Grindr and a handful of other dating apps are getting publicly pummeled for sharing personal user data, including location data and sexual preferences, with third-party companies.
But Grindr, OKCupid, Tinder and others are not alone. The practice is pervasive among every type of app.
A report released Tuesday by the Norwegian Consumer Council, an Oslo-based nonprofit, found after an analysis of 10 popular apps that none allowed users to make “an informed choice” about how their data would be used, which is a core tenet of Europe’s General Data Protection Regulation.
Grindr, a dating app that serves the gay, bi, trans and queer community, was called out as one of the worst offenders.
Based on its findings, the Norwegian Consumer Council filed a series of complaints with the Norwegian Data Protection Agency alleging GDPR violations against Grindr and several of its ad tech partners, including MoPub, AT&T’s AppNexus, OpenX, Smaato and AdColony.
MoPub and Smaato were quick to distance themselves from Grindr. MoPub disabled Grindr’s account on Monday pending an investigation into the “sufficiency of Grindr’s consent mechanism,” and Smaato blocked all Grindr traffic to its platform “until further notice.” Because of MoPub’s reach as a mediation platform, its move effectively also cuts Grindr off from many of its other ad tech partners.
Yet, “the entire industry is built around this kind of data being shared,” said Eric Seufert, editor of Mobile Dev Memo.
“It’s shocking, perhaps, because of the app that’s being highlighted and the potential personal security issues associated with it but, otherwise, it’s pretty anodyne and it happens with every single app,” Seufert said. “I don’t think it’s fair to single out a business that’s doing the same thing everyone else is doing.”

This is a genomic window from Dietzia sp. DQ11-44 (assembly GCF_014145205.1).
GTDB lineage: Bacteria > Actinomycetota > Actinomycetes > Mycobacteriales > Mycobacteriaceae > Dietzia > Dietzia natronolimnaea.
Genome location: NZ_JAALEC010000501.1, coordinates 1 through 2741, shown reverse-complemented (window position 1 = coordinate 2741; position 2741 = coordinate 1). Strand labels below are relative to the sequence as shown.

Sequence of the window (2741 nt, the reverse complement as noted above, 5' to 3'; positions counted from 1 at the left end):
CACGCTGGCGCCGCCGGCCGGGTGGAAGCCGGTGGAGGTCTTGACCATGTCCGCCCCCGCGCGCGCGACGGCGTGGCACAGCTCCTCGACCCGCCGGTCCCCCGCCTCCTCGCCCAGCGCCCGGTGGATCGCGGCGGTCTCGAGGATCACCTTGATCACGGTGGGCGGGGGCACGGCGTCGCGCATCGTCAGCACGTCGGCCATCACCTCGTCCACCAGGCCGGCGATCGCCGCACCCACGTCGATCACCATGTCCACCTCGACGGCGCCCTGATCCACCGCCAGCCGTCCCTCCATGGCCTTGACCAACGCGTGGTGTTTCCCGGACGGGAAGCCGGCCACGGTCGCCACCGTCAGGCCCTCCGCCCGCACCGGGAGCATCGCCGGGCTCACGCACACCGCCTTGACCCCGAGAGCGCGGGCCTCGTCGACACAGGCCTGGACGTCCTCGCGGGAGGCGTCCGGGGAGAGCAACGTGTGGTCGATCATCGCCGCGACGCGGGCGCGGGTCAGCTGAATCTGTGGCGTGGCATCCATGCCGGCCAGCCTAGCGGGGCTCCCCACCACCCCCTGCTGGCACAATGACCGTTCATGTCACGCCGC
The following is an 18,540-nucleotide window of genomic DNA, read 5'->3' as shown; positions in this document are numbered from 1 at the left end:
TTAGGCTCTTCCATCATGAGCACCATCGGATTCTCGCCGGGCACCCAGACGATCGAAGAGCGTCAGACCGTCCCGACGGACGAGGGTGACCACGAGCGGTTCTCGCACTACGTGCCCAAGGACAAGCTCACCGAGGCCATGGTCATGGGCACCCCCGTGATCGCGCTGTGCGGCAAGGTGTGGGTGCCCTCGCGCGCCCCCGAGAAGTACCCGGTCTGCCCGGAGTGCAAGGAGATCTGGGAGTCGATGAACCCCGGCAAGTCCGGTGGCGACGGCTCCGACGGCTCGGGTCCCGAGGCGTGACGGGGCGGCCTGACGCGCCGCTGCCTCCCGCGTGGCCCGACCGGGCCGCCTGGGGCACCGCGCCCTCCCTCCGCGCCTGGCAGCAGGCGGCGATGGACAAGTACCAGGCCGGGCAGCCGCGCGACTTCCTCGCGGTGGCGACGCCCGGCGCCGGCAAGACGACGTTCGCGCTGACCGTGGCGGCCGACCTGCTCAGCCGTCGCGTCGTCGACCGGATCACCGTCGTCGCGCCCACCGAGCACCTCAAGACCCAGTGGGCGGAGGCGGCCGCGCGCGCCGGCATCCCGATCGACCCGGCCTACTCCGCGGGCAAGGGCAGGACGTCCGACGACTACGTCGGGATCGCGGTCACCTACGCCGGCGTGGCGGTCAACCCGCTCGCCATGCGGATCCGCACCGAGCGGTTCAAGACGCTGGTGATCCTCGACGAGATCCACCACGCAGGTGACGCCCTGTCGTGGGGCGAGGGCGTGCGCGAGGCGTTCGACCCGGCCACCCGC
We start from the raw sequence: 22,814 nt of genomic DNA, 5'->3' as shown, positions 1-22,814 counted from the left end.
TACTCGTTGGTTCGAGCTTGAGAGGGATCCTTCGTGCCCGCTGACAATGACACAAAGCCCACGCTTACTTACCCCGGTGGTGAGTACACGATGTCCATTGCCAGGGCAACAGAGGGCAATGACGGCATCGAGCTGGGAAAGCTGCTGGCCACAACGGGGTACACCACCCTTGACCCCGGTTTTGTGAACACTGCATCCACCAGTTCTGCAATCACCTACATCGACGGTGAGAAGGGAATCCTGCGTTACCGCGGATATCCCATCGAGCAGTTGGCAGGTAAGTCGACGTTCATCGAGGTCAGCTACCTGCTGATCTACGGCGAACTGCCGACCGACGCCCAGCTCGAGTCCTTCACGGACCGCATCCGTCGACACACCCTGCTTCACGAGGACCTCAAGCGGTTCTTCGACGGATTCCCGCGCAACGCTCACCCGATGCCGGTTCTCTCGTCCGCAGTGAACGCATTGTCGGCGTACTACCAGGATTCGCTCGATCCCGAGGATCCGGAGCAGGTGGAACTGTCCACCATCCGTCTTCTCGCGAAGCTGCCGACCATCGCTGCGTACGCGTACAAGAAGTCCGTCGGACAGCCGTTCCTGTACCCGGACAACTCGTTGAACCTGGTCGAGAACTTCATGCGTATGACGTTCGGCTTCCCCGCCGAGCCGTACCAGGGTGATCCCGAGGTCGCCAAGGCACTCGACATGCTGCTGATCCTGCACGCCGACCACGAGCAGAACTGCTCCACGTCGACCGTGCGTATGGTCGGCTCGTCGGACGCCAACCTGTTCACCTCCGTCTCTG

But, to be fair, you’ve gotta start somewhere. Just because ubiquitous data sharing between apps and third parties is the status quo, doesn’t mean it should be.
Laws such as the GDPR and the California Consumer Privacy Act (CCPA) are starting to shine a light on what it means to gather proper consent and provide consumers with real choice … although the report argues that ad tech is so complex, it’s impossible to architect a viable consent mechanism.
The fact that publishers habitually share their data with multiple different ad networks “is crazy,” said David Philippson, CEO and co-founder of Dataseat, a UK-based startup that helps app developers in-house their programmatic media buying operations.
The underlying question, he said, is what are they doing with the data?
“Hence the issue with Grindr, which was sensitive because of the nature of the application – you might not have had the same reaction if it were a game app,” Philippson said. “But the underlying concern is the same: Advertisers have got to think long and hard about who they are sharing data with and how.”